As School Ends, Instability Returns for Katrina Evacuees
Saturday, June 10, 2006
Hung Tran began eighth grade in flight from the hurricane that flooded his New Orleans home. He finished the school year 1,000 miles away in Prince George's County. Now he faces another move, to Virginia, one more ripple in the demographic and educational upheaval unleashed by Katrina.
During his sojourn at Greenbelt Middle School, Hung made a name for himself as a spelling ace. The 14-year-old clinched victory in the county bee with "eupepsia" (definition: good digestion).
He was even profiled on ABC's "World News Tonight" the day he misspelled "entelechy" last week at the Scripps National Spelling Bee. Anchor Charles Gibson said the word (a philosophy term) had stumped him, too. "But that young man still has a lot to be proud of," Gibson said.
As the school year draws to a close -- yesterday was the final day in Prince George's -- hundreds of students who landed in the Washington area after Hurricane Katrina are beginning their first summer break since the disaster uprooted their families.
For many, the end of school will bring fresh uncertainty. School helped anchor students who have been living with friends or relatives in temporary quarters and unfamiliar cities since the fall. Some thrived in their adopted schools, and some struggled to acclimate. But most took comfort in the structure of an academic routine. Now their parents are weighing whether to stay in the area, move back to the Gulf Coast or attempt to start a new life elsewhere.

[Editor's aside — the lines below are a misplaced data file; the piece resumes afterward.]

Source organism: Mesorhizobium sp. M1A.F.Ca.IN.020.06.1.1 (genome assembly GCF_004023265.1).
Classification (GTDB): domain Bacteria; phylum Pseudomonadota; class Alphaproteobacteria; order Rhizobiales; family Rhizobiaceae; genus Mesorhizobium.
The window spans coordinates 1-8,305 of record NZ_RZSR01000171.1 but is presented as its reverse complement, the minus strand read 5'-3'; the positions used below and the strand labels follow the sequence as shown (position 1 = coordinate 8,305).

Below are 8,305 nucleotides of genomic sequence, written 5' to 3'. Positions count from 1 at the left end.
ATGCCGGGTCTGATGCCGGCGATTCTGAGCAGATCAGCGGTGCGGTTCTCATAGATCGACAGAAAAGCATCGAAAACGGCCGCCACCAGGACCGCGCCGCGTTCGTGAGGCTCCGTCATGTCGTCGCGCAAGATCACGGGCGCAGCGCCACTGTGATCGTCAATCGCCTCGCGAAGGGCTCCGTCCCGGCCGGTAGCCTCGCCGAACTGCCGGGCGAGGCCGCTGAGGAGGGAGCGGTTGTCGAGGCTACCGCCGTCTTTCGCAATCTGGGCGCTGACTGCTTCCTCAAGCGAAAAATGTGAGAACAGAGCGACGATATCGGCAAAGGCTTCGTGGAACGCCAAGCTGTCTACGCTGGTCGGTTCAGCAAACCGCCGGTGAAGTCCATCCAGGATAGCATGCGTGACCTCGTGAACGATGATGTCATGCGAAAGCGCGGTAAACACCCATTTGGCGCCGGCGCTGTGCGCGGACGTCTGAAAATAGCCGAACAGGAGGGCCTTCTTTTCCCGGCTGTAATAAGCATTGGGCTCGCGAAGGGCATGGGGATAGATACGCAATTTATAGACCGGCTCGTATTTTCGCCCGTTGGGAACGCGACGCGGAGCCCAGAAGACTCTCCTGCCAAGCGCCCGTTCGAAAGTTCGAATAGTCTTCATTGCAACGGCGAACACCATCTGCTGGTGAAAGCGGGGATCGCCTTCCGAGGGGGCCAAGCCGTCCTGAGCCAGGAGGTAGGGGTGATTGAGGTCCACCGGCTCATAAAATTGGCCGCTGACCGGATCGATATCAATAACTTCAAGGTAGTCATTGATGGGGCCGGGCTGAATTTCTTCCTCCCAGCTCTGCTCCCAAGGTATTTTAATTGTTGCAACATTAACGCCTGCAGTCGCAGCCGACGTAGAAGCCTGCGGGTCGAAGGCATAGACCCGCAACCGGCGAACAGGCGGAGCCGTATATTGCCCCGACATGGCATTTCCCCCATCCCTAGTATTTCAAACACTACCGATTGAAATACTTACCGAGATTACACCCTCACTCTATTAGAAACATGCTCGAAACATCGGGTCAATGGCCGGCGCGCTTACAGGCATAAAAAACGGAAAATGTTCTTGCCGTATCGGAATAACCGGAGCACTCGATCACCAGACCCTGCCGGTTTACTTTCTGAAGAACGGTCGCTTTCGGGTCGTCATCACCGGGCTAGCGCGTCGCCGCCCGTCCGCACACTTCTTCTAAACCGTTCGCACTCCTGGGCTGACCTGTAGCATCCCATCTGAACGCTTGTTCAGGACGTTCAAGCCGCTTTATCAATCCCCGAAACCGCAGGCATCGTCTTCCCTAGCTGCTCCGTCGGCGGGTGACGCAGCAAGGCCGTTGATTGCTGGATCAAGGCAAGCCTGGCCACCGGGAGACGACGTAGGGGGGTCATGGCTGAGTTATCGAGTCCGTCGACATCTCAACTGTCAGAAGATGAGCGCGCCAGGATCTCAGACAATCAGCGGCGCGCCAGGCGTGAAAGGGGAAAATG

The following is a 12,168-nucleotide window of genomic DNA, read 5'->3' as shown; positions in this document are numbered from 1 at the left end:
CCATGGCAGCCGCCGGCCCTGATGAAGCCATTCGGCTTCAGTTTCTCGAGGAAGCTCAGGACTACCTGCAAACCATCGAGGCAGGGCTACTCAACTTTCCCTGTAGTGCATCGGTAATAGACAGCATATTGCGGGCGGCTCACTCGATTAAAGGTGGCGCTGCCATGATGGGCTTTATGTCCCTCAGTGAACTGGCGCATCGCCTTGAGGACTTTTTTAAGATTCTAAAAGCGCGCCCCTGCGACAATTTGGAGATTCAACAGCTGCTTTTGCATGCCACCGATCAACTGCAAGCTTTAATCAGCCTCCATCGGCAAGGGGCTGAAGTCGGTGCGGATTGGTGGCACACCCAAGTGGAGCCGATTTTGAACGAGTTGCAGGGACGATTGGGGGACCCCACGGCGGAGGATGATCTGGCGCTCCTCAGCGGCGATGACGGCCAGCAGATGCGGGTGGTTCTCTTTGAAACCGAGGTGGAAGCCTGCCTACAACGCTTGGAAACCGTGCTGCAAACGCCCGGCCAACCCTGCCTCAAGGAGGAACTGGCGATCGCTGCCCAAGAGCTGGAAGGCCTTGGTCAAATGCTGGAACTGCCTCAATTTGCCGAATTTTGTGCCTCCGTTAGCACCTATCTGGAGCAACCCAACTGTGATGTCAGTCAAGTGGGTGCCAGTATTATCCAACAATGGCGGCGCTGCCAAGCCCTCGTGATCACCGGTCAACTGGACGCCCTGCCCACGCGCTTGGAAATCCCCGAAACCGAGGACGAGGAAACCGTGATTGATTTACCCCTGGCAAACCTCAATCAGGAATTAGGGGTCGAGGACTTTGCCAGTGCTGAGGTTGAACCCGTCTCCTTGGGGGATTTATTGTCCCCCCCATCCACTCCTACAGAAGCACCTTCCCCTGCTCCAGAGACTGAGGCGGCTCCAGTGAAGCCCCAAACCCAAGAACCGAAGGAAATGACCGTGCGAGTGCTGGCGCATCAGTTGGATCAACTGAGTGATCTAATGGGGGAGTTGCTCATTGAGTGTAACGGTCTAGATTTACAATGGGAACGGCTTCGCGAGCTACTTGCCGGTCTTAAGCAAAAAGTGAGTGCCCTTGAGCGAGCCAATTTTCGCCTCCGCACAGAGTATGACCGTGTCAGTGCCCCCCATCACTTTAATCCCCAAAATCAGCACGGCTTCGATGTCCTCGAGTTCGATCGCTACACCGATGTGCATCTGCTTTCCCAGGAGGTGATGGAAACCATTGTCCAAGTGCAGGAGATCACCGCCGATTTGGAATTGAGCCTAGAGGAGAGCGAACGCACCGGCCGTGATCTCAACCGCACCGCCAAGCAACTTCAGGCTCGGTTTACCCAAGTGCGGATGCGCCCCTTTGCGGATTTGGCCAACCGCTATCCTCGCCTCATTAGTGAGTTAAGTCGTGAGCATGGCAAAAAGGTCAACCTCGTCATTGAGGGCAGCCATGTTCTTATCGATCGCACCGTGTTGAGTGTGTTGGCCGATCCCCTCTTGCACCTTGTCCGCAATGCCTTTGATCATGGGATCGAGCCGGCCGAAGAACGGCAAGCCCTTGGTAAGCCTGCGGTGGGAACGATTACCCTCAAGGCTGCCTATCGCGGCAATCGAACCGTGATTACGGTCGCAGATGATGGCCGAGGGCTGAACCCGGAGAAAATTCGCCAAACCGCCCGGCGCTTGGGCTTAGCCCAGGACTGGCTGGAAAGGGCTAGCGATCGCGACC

At the height of the Gulf Coast exodus, about 950 hurricane-displaced students were enrolled in Maryland and about 1,300 in Virginia. D.C. public schools reported a peak enrollment of 72 hurricane evacuees. Roman Catholic schools in the area counted about 100.
Most had fled Katrina, which hammered southeast Louisiana and Mississippi in late August. The totals also include students forced to leave the Texas-Louisiana border region when Hurricane Rita hit in late September.
Many displaced students drifted out of the Washington area soon after arriving. Maryland now has 518. Virginia counted 815 on March 31. The District's count dropped sharply as well.
"A lot of students came in for the first semester, when there really wasn't a home [for them] and families were trying to figure out what the next steps were," said Susan Gibbs, a spokeswoman for the Archdiocese of Washington. Many Catholic school students, she said, returned to the New Orleans area. "Not all of them did. Not all of them could."
Since September, Hung, his parents and his sister, Mary, have lived at the home of his older brother Elvis in Greenbelt. But the entire family expects to move to Richmond soon. There, Hung's father will search for work. It's unclear when the family will move back to New Orleans, if ever.
Hung said he still hungers for Louisiana gumbo and jambalaya. But he'll miss Greenbelt, too. "I made some great friends," he said. "I had awesome teachers."
At Charles H. Flowers High School in Springdale, two Katrina evacuees remained at year's end out of 12 who had arrived in September. Marcus Nance, 16, and Jasmyne Palmer, 17, both finished 11th grade at Flowers. He plans to stay in Prince George's and graduate next year; she is headed back to Louisiana.